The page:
Day 213 - July in the Books

Sunday, July 31, 2016 0 Comments A+ a-

The summer giveth, the summer taketh away.  July came and went without a single report of anything noteworthy for me to chase.  No birder in Narnia found anything big this month, or if they did, they didn't share.  This is a rather spectacular happening.  I fully expected something huge to get reported especially in the last couple weeks--something to help  build up the list.  But alas, nada.  July is the beginning of fall migration and usually the first big rarities start popping up--looking back I can't remember a year where something really great hasn't shown up.  I'm sure there have been doldrum July's like this, but it is a bit disappointing that July 2016 was one of them.

After my big week mid month things slowed down again.  Not for lack of trying though.  I again hit the hills in anticipation of tracking down some of the 3 species I felt were still possible.  One morning I put over 5 miles in on foot in search of just one bird.  This was try number 3 this summer, and again I swung and missed.  During the course of my search I could hear the distant cacophony of call from an Elevated Reviewer though--this was another one of the 3 so all was not lost.  I had actually made 5 trips for that species this summer, but figured I would have one easy in September.  Now I just need a photo, and I'll be good to go.

The last few days of the month I decided it was do or die time for one species that if I didn't get now I might end up missing all together.  This species was one that typically I have seen 4-5 times but this point in the year.  But this year one of my favorite locations to look was inaccessible when the birds are easiest to find and ID.  That hadn't stopped me from checking for them every chance I got.  The lack of reports by others made it near impossible to chase so it was going to be either sheer luck, or just a miss.

Someone had sent me a photo the previous week asking for help ID'ing a bird--it was from the location I couldn't access earlier in the year, so I decided to take a drive and see what I could find.  Almost immediately the first stop I made there were birds to look at.  I took my time checking for the missing species but couldn't find one so I moved on.  As I rounded a bend I looked to my left and there were even more birds than my previous stop and some were just  a few feet away for easy viewing.  As I stopped my car and put my binoculars up to look at the first bird I saw I almost had to shake my head--it was my first Overlooked Sweeper of the year.  Almost too easy.  I had left my camera at home but managed to digiscope a few shots just to make sure I had them.  And I didn't something I normally don't do--I didn't eBird it.

Why?  There are two reasons--one is selfish, the other is strategic.  Since I know there haven't been many seen this year, I didn't want to give any other big year birder a freebie.  I've done plenty of that, and this one I was going to keep.  Yes, that is my selfish reason--I am 99.99% of the time selfless in sharing what I find, but I figured this would be a secret until the end of the year.  The more strategic reason would be the possible giving away in eBird for any locals who might be following the blog. That's it.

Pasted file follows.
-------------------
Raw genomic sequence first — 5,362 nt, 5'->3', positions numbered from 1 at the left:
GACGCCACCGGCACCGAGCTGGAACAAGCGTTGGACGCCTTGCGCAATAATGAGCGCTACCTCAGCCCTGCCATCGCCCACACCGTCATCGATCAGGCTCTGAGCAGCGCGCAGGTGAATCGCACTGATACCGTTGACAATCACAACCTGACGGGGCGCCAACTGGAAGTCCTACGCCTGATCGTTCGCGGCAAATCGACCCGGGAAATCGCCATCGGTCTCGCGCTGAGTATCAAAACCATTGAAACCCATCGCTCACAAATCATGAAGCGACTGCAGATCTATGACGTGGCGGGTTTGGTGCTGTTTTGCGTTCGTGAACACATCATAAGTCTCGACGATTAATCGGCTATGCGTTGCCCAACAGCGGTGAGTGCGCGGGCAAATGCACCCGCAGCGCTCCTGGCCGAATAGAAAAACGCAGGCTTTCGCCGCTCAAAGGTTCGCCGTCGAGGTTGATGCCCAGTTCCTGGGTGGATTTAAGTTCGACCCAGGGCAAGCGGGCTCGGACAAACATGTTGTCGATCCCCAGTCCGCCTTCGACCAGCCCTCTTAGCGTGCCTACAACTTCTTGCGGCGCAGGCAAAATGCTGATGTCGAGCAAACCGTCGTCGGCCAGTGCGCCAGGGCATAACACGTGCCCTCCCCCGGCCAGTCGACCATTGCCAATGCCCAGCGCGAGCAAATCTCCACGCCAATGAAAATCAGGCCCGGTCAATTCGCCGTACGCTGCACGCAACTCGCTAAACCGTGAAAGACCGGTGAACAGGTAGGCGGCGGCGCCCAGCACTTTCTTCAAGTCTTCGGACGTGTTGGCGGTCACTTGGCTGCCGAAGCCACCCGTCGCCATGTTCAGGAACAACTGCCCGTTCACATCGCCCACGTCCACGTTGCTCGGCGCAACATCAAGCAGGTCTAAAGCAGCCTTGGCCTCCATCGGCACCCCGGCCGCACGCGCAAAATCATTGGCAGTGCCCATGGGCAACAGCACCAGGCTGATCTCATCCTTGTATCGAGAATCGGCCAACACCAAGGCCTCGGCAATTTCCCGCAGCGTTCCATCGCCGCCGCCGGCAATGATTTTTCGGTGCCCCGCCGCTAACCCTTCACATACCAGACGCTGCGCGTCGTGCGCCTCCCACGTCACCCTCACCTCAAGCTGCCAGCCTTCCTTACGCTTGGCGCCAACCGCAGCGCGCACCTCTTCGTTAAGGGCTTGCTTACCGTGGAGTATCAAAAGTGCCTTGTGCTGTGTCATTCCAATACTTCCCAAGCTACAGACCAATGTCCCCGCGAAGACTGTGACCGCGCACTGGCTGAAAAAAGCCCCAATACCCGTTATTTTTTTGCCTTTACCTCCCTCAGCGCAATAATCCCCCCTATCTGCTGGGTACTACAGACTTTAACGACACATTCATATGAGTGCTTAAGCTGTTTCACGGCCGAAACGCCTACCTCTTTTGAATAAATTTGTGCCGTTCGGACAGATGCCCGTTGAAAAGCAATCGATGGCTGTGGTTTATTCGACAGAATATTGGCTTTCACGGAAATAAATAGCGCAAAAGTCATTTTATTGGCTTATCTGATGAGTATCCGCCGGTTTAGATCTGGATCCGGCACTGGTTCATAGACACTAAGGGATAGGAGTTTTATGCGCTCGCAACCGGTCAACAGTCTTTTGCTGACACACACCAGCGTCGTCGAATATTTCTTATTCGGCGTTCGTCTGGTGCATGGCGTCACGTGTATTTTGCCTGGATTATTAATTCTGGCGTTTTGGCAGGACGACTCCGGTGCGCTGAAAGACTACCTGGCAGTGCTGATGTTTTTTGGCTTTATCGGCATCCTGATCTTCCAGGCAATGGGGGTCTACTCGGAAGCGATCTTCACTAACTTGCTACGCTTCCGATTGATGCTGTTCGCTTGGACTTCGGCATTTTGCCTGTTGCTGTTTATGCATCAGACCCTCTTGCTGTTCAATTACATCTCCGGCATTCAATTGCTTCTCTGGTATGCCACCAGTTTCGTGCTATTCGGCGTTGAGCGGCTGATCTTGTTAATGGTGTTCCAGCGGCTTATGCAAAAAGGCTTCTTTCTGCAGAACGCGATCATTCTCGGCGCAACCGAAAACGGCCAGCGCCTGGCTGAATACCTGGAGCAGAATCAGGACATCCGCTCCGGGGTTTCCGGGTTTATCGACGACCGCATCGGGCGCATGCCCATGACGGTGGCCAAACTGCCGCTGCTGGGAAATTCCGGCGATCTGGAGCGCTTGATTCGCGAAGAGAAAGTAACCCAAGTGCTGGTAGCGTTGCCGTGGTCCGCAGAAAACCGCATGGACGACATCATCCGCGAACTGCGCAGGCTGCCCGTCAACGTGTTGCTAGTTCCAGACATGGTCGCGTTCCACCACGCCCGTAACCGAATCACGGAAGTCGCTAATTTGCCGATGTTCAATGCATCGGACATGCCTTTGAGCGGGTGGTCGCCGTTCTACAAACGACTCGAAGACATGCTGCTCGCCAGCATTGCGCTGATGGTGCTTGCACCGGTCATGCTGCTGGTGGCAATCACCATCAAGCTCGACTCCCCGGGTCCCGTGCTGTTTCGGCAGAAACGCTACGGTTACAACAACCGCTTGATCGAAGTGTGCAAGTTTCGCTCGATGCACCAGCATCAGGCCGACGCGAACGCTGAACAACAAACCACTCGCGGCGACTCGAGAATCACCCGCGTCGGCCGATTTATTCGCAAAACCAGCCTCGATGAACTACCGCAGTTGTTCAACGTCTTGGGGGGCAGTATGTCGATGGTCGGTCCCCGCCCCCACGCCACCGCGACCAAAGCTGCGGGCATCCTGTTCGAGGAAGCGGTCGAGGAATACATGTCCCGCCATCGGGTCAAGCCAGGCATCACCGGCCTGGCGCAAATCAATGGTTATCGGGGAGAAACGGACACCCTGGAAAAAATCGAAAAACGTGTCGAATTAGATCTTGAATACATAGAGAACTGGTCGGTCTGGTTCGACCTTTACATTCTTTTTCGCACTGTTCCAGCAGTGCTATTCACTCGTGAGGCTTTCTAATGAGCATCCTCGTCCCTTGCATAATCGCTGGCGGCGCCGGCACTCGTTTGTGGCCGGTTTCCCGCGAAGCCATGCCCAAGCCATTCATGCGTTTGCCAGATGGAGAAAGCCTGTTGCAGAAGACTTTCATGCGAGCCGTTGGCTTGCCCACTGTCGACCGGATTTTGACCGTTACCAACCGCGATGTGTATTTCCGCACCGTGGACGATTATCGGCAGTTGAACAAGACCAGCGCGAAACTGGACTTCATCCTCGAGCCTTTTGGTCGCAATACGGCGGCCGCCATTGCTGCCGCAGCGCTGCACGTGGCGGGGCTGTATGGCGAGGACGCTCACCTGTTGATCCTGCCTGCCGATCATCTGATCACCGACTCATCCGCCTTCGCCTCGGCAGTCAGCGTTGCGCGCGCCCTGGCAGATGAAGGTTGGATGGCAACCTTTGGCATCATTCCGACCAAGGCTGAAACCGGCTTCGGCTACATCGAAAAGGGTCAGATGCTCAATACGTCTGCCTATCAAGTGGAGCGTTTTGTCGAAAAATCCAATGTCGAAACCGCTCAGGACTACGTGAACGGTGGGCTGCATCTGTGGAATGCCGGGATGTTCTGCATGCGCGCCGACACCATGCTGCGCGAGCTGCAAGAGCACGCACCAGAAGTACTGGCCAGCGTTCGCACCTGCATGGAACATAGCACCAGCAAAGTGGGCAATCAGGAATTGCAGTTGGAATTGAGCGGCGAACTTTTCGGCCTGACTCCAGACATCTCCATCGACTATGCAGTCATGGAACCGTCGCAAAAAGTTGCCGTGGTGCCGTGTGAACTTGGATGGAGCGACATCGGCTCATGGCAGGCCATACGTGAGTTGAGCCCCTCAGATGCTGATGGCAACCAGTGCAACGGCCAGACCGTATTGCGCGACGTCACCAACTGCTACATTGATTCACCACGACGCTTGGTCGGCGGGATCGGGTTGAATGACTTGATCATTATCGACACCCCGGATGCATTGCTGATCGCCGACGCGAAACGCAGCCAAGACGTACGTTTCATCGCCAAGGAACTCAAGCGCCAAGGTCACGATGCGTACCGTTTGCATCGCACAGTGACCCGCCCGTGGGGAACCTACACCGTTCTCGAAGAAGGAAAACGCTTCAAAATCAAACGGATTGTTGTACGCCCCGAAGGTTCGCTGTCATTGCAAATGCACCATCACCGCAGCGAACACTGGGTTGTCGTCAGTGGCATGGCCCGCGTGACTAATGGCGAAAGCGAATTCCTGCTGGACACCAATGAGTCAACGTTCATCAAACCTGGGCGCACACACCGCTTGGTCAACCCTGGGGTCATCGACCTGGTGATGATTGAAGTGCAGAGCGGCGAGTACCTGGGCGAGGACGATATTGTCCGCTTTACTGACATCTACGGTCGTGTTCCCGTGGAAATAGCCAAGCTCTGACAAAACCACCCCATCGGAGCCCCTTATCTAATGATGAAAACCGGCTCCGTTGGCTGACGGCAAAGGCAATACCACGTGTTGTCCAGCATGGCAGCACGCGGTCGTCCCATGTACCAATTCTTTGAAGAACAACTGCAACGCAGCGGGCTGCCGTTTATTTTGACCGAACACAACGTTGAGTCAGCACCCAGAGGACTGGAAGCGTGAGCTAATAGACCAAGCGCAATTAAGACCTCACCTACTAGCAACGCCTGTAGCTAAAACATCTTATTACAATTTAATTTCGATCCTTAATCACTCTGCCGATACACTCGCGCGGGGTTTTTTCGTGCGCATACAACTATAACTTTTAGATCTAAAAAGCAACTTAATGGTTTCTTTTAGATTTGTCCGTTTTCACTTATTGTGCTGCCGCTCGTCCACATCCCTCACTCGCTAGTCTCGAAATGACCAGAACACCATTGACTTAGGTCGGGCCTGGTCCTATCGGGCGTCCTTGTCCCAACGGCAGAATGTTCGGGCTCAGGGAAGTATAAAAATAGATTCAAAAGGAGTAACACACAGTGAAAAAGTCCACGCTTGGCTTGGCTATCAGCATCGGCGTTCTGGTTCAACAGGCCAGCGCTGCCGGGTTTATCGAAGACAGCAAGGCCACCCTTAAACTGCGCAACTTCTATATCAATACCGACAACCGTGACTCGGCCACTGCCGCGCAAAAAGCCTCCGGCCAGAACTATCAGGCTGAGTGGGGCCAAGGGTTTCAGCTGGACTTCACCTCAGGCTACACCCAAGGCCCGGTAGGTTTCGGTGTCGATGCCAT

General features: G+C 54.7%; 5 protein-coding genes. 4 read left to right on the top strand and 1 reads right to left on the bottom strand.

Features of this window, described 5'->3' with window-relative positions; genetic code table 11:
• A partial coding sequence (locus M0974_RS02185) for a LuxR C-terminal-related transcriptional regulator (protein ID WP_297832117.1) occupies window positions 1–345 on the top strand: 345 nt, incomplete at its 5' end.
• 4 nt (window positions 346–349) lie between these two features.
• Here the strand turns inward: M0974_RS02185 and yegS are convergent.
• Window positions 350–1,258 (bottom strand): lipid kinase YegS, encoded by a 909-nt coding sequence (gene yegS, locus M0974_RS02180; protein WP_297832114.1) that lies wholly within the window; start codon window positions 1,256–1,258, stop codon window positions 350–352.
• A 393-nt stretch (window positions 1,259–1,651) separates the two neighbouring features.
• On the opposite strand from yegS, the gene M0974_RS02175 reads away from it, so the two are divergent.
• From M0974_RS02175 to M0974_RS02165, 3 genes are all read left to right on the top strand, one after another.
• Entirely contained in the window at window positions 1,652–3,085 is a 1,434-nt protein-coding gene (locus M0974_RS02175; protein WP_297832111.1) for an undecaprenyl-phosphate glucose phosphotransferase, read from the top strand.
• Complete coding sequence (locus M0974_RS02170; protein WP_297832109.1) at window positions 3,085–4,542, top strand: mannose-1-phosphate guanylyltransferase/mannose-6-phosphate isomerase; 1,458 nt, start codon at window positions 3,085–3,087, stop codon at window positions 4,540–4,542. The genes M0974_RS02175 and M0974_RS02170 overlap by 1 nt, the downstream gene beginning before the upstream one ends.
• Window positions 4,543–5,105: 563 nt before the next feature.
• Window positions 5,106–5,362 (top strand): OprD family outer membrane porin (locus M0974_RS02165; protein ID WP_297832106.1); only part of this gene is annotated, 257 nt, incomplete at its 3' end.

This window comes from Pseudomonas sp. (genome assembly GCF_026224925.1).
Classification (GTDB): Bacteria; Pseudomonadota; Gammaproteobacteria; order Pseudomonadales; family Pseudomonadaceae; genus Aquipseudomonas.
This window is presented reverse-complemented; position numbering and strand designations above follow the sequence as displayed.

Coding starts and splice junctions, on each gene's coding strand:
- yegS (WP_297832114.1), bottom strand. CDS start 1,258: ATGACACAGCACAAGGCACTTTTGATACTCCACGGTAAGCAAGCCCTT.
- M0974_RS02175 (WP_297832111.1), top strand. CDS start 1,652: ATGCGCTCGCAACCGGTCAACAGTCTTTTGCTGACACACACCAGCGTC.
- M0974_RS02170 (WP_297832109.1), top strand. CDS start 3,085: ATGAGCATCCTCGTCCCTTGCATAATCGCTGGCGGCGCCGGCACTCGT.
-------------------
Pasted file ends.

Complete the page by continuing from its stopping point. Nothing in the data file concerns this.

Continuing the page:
With the sweeper swept away I headed to a nearby pond to see if any shorebirds were around--there weren't any.  But a couple birds flew in and I looked at them with intrigue.  I realized pretty quickly that one was unlike the other and looking closely it appeared I had a a Tropical Thinker--mark that one off the list as yet another year bird! I had added 2 year birds in one day, something that from here on out won't be all that common.

After that the new birds dried up and July came to a close. It had not been quite the month I expected with only 8 new year birds added. This was a few less than I had hoped and I was still missing a few birds.  I basically have come to terms with the fact there will be 3 birds I won't see this year that I saw in my previous big year--that I had fully expected to have in 2016.  When you are doing the math and trying to plan a year like this, these are the birds that hurt the most.  There is no way to make up for targets that seem unmissable.

I cute down my driving just a little for July, keeping it under 2,000 miles.  I kept my numbers on foot up, putting on over 28 miles for the month.  And I spent just under 100 hours looking for birds.  I have mixed feeling for how August will be as of right now.  I certainly would love to add 10 more species but am not sure how doable that is given what I've already seen and what I know will be showing up.  Migration certainly will be picking up and that brings a potential abundance of possibilities.  I think September is going to be the month where I do the most damage though, and while I mentioned 10 new birds, I am guessing 5 is more reasonable for the coming 31 days...

New birds this post: 3
Year List: 315


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I'm on a mission to see as many birds as I can in 2016... within the borders of my home state. The only catch is I'm not telling anyone that I'm doing a Big Year...